The Tallahatchie County jail in Charleston, MS may or may not have been involved in the murder of Emmett Till and the cover-up that followed.
According to the century’s most influential account of the murder, the so-called “confession” published in LOOK Magazine in January 1956, the Charleston jail played no role in the Till story. If we believe the LOOK account, then the murder was the carried out by J. W. Milam and Roy Bryant, both of whom were tried, and acquitted, in a court of law. It may be a sad story of racism taking the life of an innocent boy, but at least, LOOK would have you believe, each of the perpetrators stood trial.
In 1955, however, there was no such consensus. The black press believed that far more people were directly involved in the murder and, in 2006, the FBI confirmed that hunch. As the number of perpetrators grows, so too does the likelihood that the Tallahatchie County Jail in Charleston played a key role in restricting the number of men brought to trial.
The story began when Baltimore Afro-American reporter James Hicks went undercover at King’s Place—a Glendora, MS juke joint—where he was informed that two of Milam’s black employees were forced to be involved in Till’s kidnap and murder. The employees were Levi “Too Tight” Collins and Henry Lee Loggins. Because Loggins and Collins were eyewitnesses to the murder they held the potential, if they could be found and convinced to testify, to fundamentally alter the legal proceedings. They could have testified, for example, that Till was tortured on the Sturdivant Plantation in Drew, MS by a party of at least four white men. They also, of course, could testify to the simple fact that Till was murdered (a fact the jury chose not to believe).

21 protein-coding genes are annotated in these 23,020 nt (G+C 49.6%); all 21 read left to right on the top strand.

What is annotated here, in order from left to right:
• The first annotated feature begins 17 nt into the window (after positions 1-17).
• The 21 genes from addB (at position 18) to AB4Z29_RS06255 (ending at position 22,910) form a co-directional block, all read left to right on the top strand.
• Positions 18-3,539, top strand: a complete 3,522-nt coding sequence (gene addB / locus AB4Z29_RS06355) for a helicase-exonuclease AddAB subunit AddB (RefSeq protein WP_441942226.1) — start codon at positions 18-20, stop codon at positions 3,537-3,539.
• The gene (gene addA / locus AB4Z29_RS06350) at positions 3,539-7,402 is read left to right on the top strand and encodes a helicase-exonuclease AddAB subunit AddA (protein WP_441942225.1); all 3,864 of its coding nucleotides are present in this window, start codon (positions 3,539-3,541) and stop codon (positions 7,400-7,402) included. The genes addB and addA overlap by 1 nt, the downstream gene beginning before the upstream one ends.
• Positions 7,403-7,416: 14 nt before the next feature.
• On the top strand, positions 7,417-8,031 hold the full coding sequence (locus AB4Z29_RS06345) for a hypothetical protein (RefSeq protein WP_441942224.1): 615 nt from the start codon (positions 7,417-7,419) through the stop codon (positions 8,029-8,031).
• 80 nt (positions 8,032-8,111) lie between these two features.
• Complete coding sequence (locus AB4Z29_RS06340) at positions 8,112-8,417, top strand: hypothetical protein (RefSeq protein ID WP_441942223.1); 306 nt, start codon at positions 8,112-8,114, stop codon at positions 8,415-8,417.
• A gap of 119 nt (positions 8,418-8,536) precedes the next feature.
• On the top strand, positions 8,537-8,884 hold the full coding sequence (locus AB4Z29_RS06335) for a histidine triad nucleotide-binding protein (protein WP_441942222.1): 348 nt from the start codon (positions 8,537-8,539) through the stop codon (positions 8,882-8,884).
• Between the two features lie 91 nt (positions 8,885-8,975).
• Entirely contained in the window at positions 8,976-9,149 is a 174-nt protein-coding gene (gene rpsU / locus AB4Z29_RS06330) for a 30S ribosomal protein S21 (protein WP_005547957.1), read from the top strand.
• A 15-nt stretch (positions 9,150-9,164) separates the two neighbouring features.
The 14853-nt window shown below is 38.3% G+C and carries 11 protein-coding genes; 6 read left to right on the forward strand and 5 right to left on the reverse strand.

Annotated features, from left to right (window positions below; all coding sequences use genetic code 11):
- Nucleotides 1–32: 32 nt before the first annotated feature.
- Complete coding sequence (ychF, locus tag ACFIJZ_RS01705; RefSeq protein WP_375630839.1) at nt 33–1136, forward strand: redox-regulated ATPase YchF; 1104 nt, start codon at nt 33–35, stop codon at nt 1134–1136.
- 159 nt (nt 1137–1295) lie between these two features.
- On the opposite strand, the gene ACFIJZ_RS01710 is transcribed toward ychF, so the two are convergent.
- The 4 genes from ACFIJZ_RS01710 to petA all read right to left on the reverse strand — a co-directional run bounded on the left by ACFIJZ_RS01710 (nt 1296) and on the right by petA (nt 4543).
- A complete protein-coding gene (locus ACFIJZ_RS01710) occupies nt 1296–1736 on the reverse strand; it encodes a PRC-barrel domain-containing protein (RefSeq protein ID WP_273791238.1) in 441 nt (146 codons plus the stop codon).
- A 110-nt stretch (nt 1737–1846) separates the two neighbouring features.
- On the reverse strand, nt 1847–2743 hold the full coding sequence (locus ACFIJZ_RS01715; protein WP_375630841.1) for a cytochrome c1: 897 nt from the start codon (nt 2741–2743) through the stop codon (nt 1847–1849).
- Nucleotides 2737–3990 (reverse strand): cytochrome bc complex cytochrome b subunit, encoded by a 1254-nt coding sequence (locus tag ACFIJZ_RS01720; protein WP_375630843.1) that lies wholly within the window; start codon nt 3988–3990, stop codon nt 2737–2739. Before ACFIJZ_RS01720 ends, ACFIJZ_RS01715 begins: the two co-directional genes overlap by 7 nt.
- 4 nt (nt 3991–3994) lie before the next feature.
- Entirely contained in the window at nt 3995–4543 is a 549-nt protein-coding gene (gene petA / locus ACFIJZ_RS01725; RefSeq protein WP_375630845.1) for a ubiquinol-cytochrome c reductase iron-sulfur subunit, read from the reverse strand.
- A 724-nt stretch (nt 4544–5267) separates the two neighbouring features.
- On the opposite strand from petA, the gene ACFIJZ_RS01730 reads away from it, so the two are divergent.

Loggins and Collins, however, could not be found. According to Hicks’s source, the men had been booked in this jail, in Charleston, 28 miles away from the trial, to preclude the possibility that they might be found and might testify. Concerns about the safety of the potential witnesses kept Hicks from pursuing this lead immediately. By the time prosecutors Gerald Chatham and Robert Smith checked the jail, there was no sign of Collins or Loggins.
Although neither Loggins nor Collins could be found to testify in the trial, the story Hicks learned at King’s Place—and which implicated this jail—was corroborated in 1955 by the work of Dr. T. R. M. Howard in Mound Bayou, in 1963 by historian Steve Whitaker, and, in 2006 by the FBI. The more we learn about the Till case, the more likely it seems that Loggins and Collins were involved in the murder and detained here, lest they bear witness at the trial.